Amymay George creates work rooted in her state of mind. At times distressing and difficult, but always deeply personal. The Hastings-based artist conjures abstract scenescapes, painting thick layers of acrylic on canvas, twinned with splashings of spray paint. There’s a child-like innocence to her approach, contrasting vibrant colours and characters, each piece representing fragments of past memory and present emotion.
With family encouragement from a young age – her dad and granddad are both artists – George got into painting when she was at college. “My tutor was a proper square,” the 22-year-old says, “but I think that friction, trying to push against someone else’s expectations, was a really important driver for me to get started.”
That early sense of anarchy pushed her onto a fine art degree at Central Saint Martins, but it wasn’t all smooth sailing. As a famed establishment notable for its free-thinking approach, with theatre students walking around barefoot and such, its philosophy didn’t bode so well with the artist. “I was under pressure to ‘let go and be myself’ in order to make the most interesting work,” she says. “Sometimes that just wasn’t feasible.”
Throughout her time at uni, George admits to using painting as a form of therapy to guide her through the difficulties of her mum having then-recently been diagnosed with cancer, with the initial news putting her in “autopilot” for the remainder of the year. “My priority was mum back home,” she says. “I felt like I was jugging guilt from all sides and painting became a form of escape.”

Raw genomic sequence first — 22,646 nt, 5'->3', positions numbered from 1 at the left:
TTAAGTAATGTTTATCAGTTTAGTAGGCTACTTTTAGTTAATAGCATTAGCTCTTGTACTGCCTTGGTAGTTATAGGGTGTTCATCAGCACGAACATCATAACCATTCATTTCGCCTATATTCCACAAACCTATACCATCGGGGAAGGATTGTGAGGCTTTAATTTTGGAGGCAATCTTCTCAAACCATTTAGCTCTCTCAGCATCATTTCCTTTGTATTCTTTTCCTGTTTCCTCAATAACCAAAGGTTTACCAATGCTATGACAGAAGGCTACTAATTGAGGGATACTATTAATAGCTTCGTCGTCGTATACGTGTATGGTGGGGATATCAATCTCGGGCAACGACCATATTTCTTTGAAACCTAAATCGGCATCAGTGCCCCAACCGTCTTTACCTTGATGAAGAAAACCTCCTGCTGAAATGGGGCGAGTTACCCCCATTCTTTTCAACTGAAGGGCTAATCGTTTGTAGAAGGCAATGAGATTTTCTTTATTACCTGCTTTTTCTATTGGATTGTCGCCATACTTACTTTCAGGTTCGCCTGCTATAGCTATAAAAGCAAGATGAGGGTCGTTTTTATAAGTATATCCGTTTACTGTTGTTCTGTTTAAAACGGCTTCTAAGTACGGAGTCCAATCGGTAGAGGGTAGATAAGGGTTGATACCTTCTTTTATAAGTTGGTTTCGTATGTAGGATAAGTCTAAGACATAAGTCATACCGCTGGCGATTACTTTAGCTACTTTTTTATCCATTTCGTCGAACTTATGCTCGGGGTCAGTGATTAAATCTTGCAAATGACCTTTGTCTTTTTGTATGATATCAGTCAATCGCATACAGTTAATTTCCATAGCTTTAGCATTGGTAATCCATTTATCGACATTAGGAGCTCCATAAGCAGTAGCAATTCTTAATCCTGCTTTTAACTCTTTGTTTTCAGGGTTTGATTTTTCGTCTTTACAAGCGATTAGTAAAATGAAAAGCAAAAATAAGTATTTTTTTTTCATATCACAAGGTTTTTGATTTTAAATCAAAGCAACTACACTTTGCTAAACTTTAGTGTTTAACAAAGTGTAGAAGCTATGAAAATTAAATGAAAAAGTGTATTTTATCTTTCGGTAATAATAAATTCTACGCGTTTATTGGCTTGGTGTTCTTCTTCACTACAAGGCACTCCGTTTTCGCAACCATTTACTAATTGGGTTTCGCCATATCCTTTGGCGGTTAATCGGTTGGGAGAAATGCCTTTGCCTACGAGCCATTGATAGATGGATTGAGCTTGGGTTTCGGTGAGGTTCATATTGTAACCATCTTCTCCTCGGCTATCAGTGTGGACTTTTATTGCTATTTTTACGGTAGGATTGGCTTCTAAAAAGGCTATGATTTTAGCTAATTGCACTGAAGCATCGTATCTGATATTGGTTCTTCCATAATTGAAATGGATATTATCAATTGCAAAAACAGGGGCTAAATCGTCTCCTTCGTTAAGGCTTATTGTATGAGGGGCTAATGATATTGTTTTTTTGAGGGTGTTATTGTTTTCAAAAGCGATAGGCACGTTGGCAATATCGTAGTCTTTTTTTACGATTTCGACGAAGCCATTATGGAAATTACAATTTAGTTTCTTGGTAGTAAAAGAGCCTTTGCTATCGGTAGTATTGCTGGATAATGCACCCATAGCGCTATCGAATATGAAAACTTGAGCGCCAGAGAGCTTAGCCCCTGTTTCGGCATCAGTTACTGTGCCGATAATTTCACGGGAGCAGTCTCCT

Then at the start of George’s second year, her mum passed away, leaving her feeling as though she might not ever be able to make work again. Over time, she established her practice as art therapy, as she initially had in her first year. “It has allowed me to confront certain feelings without ever having to explain anything to anyone,” she says. Since then art has become a medium to revisit traumatic times in her life, as well as some happy memories, too.
Now moving forwards, George is part of a rising group of artists, many of whom work alongside Guts Gallery, demanding better opportunities for young talent – with an emphasis on artists not needing to live, work or study in London to succeed.
“[There needs to be] more platforming for the vast spectrum of talent that exists in the real world and less reliance on the clouty Instagram algorithm,” she says. “As well, more access to art spaces and resources for those who face hurdles with entry to the art world.”